2012 MVM NPR SLIDESHOWS.001

Blogging

The NPR Argo Project advanced the virtues of local newsroom blogging on specialized content, but the overall system is not rushing to the use of local news blogging. Only 16% of stations claim a high or very high commitment. Over 70% of stations are on the low end of the chart.

2012 MVM NPR BLOGGING.001

Video

Considered one of the most shareable and promising forms of digital content, videos are also largely ignored by NPR station newsrooms. Three fourths of stations show low, very low or non-existent commitment to video.

2012 MVM NPR VIDEO.001

Other Social Media

Facebook and Twitter got high usage by local public radio stations, but other social networks… not so much.

2012 MVM NPR OTHER SOCIAL.001

Maps

Local news stories are greatly enhanced when we use all our digital muscles to convey information and drive interactivity. Maps are a great example of this. However, at least two-thirds of local NPR newsrooms are doing very little to take advantage of maps in their online journalism.

2012 MVM NPR MAPS.001

Data Visualization

Data visualization, like maps, help tell online stories and make complicated data simple to understand. A whopping 83% percent of local public radio newsrooms are largely bypassing data visualization content.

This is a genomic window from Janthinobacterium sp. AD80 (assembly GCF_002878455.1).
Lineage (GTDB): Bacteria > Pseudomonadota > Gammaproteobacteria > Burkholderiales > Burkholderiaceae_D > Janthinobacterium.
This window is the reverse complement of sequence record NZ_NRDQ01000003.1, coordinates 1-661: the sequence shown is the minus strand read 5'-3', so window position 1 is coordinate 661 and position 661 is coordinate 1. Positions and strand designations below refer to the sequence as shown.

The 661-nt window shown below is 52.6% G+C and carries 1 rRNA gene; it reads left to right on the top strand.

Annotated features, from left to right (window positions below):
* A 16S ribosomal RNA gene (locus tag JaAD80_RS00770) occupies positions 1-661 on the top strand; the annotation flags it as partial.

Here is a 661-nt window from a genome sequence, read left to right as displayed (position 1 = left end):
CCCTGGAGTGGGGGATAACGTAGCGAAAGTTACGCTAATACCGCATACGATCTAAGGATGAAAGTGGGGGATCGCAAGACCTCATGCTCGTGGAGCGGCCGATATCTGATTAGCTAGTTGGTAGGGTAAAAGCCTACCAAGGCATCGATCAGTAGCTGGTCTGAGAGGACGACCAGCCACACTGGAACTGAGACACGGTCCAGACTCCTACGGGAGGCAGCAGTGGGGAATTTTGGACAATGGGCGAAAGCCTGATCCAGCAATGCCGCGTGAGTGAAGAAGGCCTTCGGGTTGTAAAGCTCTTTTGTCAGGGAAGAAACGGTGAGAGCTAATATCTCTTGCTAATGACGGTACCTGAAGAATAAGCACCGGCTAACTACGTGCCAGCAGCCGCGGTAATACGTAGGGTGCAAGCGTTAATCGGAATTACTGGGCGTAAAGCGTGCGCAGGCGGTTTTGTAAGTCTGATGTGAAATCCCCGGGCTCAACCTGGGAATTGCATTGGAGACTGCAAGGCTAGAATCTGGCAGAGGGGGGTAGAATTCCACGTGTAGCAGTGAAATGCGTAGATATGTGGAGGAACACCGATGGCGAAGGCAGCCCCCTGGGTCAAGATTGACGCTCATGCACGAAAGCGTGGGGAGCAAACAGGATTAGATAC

2012 MVM NPR DATA VIZ.001

User Generated Content

Very few stations are endeavoring to cull content provided by the public.

2012 MVM NPR UGC.001

Crowd Sourcing

We thought this chart on crowd sourcing might have higher levels of commitment because of the Public Insight Network that many stations are using for news research. But the commitment levels are among the lowest of all online content types in the survey.

2012 MVM NPR CROWD.001

Online Polls

The least popular of online content types is the online poll. Almost 90% of station newsrooms have better things to do.

2012 MVM NPR POLLS.001

About the Survey

The 2012 Survey of Stations was conducted by Michael V. Marcotte of MVM Consulting in coordination with the University of Nevada School of Journalism, where Marcotte is a visiting professor. Collaborating on the invitation only, online survey was PhD candidate Sandra Evans of The Annenberg School of Communication at the University of Southern California. 136 stations participated, 103 of them were NPR members.